May 22, 2013
On Edge of Paradise, Coachella Workers Live in Grim Conditions
Posted on Nov 2, 2011
By Patricia Leigh Brown
‘It’s just the poor and the rich’
For those growing up in the Eastern Coachella Valley’s mobile home parks, though, there is precious little difference between the kind of environmental crises that bring headlines and TV cameras and the hundreds of dangers and indignities that define everyday life.
Yanet Villicana, now a 20-year-old college student, lives with her farm-worker parents and five younger sisters in a peach-brown metal trailer seemingly held together by will.
She walks the dirt streets of her childhood home, the Lawson Mobile Home Park—a squalid city of about 400 trailers on Torres-Martinez land—to take the county bus to college in Palm Springs. It’s a grueling two-hour journey one way.
“It’s really sad when we go through the wealthy parts,” said Villicana, a psychology major who picks grapes in the fields during the summer to pay for braces and school. “It’s like the bus goes through all the poor sections first, then out of nowhere there are a bunch of huge houses and beautiful sights. It’s sad, because there’s really nothing in between. It’s just the poor and the rich.”
When the bus returns late at night, she is afraid to walk the park’s nameless pitch-black dirt lanes because there are no lights. Electricity charges are determined by the landlord, who reads the meters, so rent during the sweltering swamp-cooler summer can run as high as $700 a month.
“There’s nothing here,” Villicana said. “No community center. No parks.”
What is here, said Cecilia Cote, who works as a health promotora for the nonprofit Clinicas de Salud del Pueblo, are families living 15 to a trailer. Children are exposed to fleas from roaming dogs, open sewers or septic breaches, and overcrowded restrooms. Grape stakes salvaged from abandoned fields are used as kindling for warm baths and cooking.
Dr. Raul Ruiz, an emergency physician at the Eisenhower Medical Center in Rancho Mirage and an associate dean at the UC Riverside School of Medicine, launched the Coachella Valley Healthcare Initiative last year. Ruiz, the son of farm workers who holds three degrees from Harvard University, considers the trailer parks “a public health nightmare.”
At the Rancho Garcia Mobile Home Park, Fatima Gutierrez sweeps rat droppings, changes the traps, bleaches the walls with a dish scrubber and climbs a ladder during rainy season to seal the roof with a plastic tarp, usually futilely.
Dr. Kenneth Russ, a physician in Palm Springs who has consulted with mobile home park residents, said the combination of substandard housing, air pollution, exposure to hazardous waste and poor nutrition “can be physically and emotionally traumatic, especially for children.”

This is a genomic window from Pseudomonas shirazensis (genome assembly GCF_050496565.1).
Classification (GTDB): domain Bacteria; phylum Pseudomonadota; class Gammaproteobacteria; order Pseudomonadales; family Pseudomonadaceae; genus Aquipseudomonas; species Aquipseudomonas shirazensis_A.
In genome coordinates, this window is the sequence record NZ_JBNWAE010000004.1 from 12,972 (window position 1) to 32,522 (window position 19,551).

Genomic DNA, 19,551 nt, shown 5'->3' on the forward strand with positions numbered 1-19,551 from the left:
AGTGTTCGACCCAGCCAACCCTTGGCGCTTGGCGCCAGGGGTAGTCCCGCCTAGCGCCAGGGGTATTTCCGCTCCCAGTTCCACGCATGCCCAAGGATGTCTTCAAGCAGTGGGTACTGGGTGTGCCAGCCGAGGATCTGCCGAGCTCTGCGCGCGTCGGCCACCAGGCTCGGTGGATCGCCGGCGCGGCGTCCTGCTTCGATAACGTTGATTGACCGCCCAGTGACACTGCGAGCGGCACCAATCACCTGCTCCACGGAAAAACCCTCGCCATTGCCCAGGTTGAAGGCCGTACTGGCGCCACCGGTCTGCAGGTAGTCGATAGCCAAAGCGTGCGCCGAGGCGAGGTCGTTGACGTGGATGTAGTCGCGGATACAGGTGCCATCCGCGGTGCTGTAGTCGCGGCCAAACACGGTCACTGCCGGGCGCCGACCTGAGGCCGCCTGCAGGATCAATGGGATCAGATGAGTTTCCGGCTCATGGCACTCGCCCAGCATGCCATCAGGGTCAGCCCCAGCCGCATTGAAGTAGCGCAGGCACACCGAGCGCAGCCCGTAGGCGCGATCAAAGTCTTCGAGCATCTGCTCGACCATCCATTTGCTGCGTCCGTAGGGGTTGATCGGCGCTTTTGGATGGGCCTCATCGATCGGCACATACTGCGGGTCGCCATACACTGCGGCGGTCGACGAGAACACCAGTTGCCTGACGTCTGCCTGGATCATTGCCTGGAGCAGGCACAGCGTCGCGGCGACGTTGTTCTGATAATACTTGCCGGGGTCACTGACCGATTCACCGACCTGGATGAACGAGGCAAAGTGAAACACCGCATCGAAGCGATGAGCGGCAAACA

Until recently, when the Riverside County Department of Environmental Health stepped in, the Rancho Garcia park had an open fly-infested sewage pit. Raw sewage seeped into streets and yards.
Leonard Garcia, whose father, Miguel, started the park as a labor camp, suggested that residents’ habits were to blame for some of the problems, including the sewage.
“It could be a plugged line, even in their own trailer,” he explained. “Sometimes, it’s a Pamper. Sometimes, it’s a buildup of lard. Or toys. Believe me, you don’t want to know what we’ve seen in these things.”
Conditions at Rancho Garcia are more acute than at many other parks. According to the state’s esoteric mobile home park laws, park owners are responsible for infrastructure and for providing a decent living environment that will protect homeowners’ investments. (Ninety-five percent of area residents own their mobile homes.) If a park closes, those living in rickety hand-me-downs that are too fragile to move are particularly vulnerable.
“Effectively, you lose a piece of property and your shelter,” explained Megan Beaman, an attorney with California Rural Legal Assistance in Coachella.
Riverside County has 121 unpermitted parks and a few dozen legal ones, said Bob Lyman, regional manager for the county’s Transportation & Land Management Agency. In addition, there are five major parks and more than 100 smaller ones on Torres-Martinez land, all outside the reach of county inspectors.
These tribal mobile home park residents have little legal recourse against punitive practices by owners, such as unlawful evictions or “the electricity being shut off if they are a day behind on rent,” said Arturo Rodriguez, directing attorney for the Coachella California Rural Legal Assistance Migrant Farmworker Project.
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